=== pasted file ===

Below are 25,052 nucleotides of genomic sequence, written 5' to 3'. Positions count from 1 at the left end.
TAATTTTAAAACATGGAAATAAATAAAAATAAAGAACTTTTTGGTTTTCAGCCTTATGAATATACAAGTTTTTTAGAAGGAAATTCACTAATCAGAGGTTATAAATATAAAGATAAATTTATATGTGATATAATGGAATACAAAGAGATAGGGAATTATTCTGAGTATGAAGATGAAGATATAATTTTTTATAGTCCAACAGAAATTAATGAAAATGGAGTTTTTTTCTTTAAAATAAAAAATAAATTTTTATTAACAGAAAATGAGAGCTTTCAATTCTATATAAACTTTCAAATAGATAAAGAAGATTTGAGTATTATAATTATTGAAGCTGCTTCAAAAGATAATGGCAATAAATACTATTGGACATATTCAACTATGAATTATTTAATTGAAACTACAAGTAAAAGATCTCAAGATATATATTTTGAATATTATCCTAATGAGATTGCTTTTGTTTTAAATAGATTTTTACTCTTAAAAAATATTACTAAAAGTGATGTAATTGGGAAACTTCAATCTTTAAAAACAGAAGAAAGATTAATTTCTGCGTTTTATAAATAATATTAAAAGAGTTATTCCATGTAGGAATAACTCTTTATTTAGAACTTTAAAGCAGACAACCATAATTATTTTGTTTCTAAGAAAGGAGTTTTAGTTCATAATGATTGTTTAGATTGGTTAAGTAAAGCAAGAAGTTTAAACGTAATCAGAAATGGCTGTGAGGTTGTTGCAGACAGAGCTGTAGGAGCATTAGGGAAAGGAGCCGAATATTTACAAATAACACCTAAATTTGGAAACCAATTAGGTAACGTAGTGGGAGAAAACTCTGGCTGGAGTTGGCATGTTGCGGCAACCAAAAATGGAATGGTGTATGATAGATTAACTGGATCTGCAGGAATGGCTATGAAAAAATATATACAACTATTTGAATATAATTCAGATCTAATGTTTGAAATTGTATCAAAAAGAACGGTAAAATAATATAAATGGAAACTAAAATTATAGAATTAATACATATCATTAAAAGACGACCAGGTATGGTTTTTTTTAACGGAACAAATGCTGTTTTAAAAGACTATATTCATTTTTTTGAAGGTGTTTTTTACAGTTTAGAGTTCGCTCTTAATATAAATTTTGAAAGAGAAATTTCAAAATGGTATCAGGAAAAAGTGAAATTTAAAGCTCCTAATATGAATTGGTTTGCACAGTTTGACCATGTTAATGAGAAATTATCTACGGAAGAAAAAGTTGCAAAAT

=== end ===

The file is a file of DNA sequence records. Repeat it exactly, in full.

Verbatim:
Below are 25,052 nucleotides of genomic sequence, written 5' to 3'. Positions count from 1 at the left end.
TAATTTTAAAACATGGAAATAAATAAAAATAAAGAACTTTTTGGTTTTCAGCCTTATGAATATACAAGTTTTTTAGAAGGAAATTCACTAATCAGAGGTTATAAATATAAAGATAAATTTATATGTGATATAATGGAATACAAAGAGATAGGGAATTATTCTGAGTATGAAGATGAAGATATAATTTTTTATAGTCCAACAGAAATTAATGAAAATGGAGTTTTTTTCTTTAAAATAAAAAATAAATTTTTATTAACAGAAAATGAGAGCTTTCAATTCTATATAAACTTTCAAATAGATAAAGAAGATTTGAGTATTATAATTATTGAAGCTGCTTCAAAAGATAATGGCAATAAATACTATTGGACATATTCAACTATGAATTATTTAATTGAAACTACAAGTAAAAGATCTCAAGATATATATTTTGAATATTATCCTAATGAGATTGCTTTTGTTTTAAATAGATTTTTACTCTTAAAAAATATTACTAAAAGTGATGTAATTGGGAAACTTCAATCTTTAAAAACAGAAGAAAGATTAATTTCTGCGTTTTATAAATAATATTAAAAGAGTTATTCCATGTAGGAATAACTCTTTATTTAGAACTTTAAAGCAGACAACCATAATTATTTTGTTTCTAAGAAAGGAGTTTTAGTTCATAATGATTGTTTAGATTGGTTAAGTAAAGCAAGAAGTTTAAACGTAATCAGAAATGGCTGTGAGGTTGTTGCAGACAGAGCTGTAGGAGCATTAGGGAAAGGAGCCGAATATTTACAAATAACACCTAAATTTGGAAACCAATTAGGTAACGTAGTGGGAGAAAACTCTGGCTGGAGTTGGCATGTTGCGGCAACCAAAAATGGAATGGTGTATGATAGATTAACTGGATCTGCAGGAATGGCTATGAAAAAATATATACAACTATTTGAATATAATTCAGATCTAATGTTTGAAATTGTATCAAAAAGAACGGTAAAATAATATAAATGGAAACTAAAATTATAGAATTAATACATATCATTAAAAGACGACCAGGTATGGTTTTTTTTAACGGAACAAATGCTGTTTTAAAAGACTATATTCATTTTTTTGAAGGTGTTTTTTACAGTTTAGAGTTCGCTCTTAATATAAATTTTGAAAGAGAAATTTCAAAATGGTATCAGGAAAAAGTGAAATTTAAAGCTCCTAATATGAATTGGTTTGCACAGTTTGACCATGTTAATGAGAAATTATCTACGGAAGAAAAAGTTGCAAAAT